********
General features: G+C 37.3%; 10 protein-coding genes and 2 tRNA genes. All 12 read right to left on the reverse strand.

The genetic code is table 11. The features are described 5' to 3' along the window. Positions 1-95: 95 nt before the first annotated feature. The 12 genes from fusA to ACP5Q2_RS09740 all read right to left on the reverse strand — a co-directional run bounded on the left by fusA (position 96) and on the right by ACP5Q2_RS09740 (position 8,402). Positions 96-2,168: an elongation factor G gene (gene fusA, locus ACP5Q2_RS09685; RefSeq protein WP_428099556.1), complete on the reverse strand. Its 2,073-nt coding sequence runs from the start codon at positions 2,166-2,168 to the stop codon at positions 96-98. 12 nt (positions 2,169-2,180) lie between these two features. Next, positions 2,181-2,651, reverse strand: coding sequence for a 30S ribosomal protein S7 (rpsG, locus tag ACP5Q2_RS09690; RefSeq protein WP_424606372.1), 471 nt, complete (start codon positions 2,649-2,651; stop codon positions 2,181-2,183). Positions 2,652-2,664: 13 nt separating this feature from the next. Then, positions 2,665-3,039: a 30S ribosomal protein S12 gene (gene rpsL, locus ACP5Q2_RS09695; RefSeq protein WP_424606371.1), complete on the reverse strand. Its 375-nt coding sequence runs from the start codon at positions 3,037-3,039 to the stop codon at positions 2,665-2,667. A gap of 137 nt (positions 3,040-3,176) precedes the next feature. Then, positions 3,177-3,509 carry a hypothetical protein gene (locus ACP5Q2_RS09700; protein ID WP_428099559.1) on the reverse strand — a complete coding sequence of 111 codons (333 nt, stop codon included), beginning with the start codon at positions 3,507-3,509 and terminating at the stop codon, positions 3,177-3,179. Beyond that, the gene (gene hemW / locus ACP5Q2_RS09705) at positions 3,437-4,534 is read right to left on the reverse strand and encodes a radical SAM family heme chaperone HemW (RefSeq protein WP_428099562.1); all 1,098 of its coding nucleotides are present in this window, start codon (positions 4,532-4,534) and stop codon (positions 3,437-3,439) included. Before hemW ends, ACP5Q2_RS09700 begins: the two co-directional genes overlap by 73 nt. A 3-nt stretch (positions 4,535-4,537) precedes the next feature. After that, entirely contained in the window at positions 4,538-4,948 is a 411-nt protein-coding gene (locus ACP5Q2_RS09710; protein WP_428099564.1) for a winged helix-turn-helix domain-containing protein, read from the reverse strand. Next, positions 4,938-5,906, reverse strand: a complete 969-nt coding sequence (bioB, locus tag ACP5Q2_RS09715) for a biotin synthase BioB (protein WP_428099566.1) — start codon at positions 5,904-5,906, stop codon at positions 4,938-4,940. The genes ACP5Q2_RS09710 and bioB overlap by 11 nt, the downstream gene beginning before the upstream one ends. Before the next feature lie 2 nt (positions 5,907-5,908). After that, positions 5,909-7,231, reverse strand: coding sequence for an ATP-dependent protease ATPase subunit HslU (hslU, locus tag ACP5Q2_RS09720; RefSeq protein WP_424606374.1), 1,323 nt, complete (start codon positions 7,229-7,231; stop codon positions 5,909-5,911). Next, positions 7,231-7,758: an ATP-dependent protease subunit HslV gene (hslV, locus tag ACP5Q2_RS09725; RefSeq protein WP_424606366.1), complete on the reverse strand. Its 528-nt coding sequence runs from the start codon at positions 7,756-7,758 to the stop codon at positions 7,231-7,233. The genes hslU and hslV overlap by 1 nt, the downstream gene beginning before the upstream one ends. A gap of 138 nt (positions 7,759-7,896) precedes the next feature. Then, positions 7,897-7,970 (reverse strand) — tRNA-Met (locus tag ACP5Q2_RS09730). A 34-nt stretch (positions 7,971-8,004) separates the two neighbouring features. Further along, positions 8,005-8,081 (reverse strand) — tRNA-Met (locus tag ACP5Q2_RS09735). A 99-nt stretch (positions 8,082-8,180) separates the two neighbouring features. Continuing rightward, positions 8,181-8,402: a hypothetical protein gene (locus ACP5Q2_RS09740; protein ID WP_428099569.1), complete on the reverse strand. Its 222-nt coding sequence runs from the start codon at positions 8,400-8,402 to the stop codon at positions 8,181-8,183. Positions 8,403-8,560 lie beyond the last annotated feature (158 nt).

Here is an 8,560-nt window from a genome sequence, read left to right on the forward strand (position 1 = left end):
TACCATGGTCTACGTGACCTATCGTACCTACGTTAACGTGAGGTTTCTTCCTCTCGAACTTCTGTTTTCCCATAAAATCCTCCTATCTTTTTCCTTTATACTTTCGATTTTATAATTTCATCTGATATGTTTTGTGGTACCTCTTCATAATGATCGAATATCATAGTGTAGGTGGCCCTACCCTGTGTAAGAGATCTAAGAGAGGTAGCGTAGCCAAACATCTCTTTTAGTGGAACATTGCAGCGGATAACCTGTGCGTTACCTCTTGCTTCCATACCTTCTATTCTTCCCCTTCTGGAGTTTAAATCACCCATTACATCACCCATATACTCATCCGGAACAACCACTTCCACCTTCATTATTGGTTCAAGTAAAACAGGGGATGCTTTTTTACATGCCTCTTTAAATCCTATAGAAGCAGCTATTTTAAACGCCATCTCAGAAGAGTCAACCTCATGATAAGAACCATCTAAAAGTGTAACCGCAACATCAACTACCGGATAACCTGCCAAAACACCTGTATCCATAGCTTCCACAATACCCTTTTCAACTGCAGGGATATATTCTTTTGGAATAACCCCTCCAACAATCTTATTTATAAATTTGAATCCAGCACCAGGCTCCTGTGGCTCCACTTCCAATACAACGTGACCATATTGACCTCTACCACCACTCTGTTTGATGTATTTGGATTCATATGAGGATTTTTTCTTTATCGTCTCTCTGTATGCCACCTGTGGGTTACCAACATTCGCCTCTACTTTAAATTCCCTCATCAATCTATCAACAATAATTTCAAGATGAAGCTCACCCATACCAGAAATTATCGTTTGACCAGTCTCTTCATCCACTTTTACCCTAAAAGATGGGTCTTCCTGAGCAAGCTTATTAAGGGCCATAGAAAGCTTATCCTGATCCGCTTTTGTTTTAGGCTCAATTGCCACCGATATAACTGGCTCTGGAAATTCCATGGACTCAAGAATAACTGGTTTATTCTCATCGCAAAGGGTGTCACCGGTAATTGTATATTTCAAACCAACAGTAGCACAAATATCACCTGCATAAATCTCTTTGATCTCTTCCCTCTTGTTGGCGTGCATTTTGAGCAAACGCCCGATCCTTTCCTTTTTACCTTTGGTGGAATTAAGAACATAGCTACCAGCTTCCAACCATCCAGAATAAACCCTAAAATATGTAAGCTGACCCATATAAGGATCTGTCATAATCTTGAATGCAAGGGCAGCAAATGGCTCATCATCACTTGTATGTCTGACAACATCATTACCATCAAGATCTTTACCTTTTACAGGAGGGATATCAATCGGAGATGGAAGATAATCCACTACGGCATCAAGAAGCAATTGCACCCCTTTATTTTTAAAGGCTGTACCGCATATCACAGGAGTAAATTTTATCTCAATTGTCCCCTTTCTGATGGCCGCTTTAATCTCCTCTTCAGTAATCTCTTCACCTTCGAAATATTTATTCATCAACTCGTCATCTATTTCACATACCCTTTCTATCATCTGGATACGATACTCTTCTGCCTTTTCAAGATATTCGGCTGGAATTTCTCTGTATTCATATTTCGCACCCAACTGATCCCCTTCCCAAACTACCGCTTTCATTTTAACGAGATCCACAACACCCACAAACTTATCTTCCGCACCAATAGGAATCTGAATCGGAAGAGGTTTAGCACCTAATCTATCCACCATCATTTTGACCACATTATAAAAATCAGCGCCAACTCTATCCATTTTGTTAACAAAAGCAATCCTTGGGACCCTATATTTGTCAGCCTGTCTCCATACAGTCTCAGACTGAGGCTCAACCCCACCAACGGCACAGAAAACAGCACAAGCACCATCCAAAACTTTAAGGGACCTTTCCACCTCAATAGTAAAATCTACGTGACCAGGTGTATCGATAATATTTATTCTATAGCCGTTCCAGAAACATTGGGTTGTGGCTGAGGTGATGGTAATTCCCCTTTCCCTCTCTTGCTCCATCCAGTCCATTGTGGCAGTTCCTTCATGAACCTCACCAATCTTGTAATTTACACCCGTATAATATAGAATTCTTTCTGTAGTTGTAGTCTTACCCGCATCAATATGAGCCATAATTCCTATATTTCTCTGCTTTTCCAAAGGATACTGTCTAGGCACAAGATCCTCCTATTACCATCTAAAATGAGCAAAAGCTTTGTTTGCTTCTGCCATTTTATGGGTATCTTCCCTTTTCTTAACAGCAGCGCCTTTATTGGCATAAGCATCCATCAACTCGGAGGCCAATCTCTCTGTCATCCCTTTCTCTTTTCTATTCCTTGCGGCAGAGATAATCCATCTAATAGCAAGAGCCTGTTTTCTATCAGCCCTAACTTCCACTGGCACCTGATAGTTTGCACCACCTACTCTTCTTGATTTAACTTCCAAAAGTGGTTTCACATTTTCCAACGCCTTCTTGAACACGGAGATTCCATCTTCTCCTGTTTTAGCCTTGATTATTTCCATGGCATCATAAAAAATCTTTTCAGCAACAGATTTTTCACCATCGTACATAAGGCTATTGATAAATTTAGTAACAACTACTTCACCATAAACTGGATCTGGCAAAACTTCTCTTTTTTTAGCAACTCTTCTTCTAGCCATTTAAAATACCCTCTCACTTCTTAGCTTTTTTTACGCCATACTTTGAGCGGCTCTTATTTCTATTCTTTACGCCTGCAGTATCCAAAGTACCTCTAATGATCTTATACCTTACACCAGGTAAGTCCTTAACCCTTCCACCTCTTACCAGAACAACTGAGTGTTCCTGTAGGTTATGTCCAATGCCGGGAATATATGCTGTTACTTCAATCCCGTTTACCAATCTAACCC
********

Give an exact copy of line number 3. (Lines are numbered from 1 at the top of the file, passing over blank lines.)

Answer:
Here is an 8,560-nt window from a genome sequence, read left to right on the forward strand (position 1 = left end):